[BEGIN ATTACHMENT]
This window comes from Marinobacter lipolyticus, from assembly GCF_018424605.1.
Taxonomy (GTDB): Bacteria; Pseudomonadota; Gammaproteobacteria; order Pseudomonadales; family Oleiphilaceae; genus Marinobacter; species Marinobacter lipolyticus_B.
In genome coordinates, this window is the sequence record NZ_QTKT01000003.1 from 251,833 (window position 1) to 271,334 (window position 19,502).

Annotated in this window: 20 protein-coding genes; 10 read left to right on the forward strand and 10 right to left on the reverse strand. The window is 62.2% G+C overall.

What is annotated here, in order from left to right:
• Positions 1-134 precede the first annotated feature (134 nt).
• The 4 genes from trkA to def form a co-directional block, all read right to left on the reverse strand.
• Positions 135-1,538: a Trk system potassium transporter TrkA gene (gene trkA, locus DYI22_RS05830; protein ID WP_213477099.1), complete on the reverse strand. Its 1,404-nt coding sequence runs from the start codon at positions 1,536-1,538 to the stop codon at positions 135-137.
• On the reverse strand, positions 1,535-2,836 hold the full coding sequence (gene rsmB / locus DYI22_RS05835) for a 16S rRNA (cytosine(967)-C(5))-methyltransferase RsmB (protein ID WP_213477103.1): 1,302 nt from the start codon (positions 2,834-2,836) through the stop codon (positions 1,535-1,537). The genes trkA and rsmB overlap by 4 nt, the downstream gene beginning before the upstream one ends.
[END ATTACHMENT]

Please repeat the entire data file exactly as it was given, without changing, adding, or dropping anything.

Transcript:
This window comes from Marinobacter lipolyticus, from assembly GCF_018424605.1.
Taxonomy (GTDB): Bacteria; Pseudomonadota; Gammaproteobacteria; order Pseudomonadales; family Oleiphilaceae; genus Marinobacter; species Marinobacter lipolyticus_B.
In genome coordinates, this window is the sequence record NZ_QTKT01000003.1 from 251,833 (window position 1) to 271,334 (window position 19,502).

Annotated in this window: 20 protein-coding genes; 10 read left to right on the forward strand and 10 right to left on the reverse strand. The window is 62.2% G+C overall.

What is annotated here, in order from left to right:
• Positions 1-134 precede the first annotated feature (134 nt).
• The 4 genes from trkA to def form a co-directional block, all read right to left on the reverse strand.
• Positions 135-1,538: a Trk system potassium transporter TrkA gene (gene trkA, locus DYI22_RS05830; protein ID WP_213477099.1), complete on the reverse strand. Its 1,404-nt coding sequence runs from the start codon at positions 1,536-1,538 to the stop codon at positions 135-137.
• On the reverse strand, positions 1,535-2,836 hold the full coding sequence (gene rsmB / locus DYI22_RS05835) for a 16S rRNA (cytosine(967)-C(5))-methyltransferase RsmB (protein ID WP_213477103.1): 1,302 nt from the start codon (positions 2,834-2,836) through the stop codon (positions 1,535-1,537). The genes trkA and rsmB overlap by 4 nt, the downstream gene beginning before the upstream one ends.